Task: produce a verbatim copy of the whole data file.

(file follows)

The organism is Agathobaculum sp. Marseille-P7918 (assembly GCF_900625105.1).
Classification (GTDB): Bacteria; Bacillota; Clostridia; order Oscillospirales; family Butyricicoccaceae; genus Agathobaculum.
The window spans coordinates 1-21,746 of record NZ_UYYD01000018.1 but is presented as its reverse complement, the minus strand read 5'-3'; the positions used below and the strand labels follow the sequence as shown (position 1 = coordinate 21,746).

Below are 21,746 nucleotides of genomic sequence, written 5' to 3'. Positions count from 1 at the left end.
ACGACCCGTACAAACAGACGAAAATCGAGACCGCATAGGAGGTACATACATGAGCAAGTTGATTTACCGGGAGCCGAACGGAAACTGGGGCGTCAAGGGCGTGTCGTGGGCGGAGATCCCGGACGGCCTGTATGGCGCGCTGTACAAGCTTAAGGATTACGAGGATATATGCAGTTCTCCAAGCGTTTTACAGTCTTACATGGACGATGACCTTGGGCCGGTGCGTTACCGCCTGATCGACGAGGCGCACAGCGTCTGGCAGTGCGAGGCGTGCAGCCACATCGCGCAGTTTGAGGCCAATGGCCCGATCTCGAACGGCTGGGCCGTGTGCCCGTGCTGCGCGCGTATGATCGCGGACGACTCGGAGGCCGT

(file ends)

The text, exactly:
The organism is Agathobaculum sp. Marseille-P7918 (assembly GCF_900625105.1).
Classification (GTDB): Bacteria; Bacillota; Clostridia; order Oscillospirales; family Butyricicoccaceae; genus Agathobaculum.
The window spans coordinates 1-21,746 of record NZ_UYYD01000018.1 but is presented as its reverse complement, the minus strand read 5'-3'; the positions used below and the strand labels follow the sequence as shown (position 1 = coordinate 21,746).

Below are 21,746 nucleotides of genomic sequence, written 5' to 3'. Positions count from 1 at the left end.
ACGACCCGTACAAACAGACGAAAATCGAGACCGCATAGGAGGTACATACATGAGCAAGTTGATTTACCGGGAGCCGAACGGAAACTGGGGCGTCAAGGGCGTGTCGTGGGCGGAGATCCCGGACGGCCTGTATGGCGCGCTGTACAAGCTTAAGGATTACGAGGATATATGCAGTTCTCCAAGCGTTTTACAGTCTTACATGGACGATGACCTTGGGCCGGTGCGTTACCGCCTGATCGACGAGGCGCACAGCGTCTGGCAGTGCGAGGCGTGCAGCCACATCGCGCAGTTTGAGGCCAATGGCCCGATCTCGAACGGCTGGGCCGTGTGCCCGTGCTGCGCGCGTATGATCGCGGACGACTCGGAGGCCGT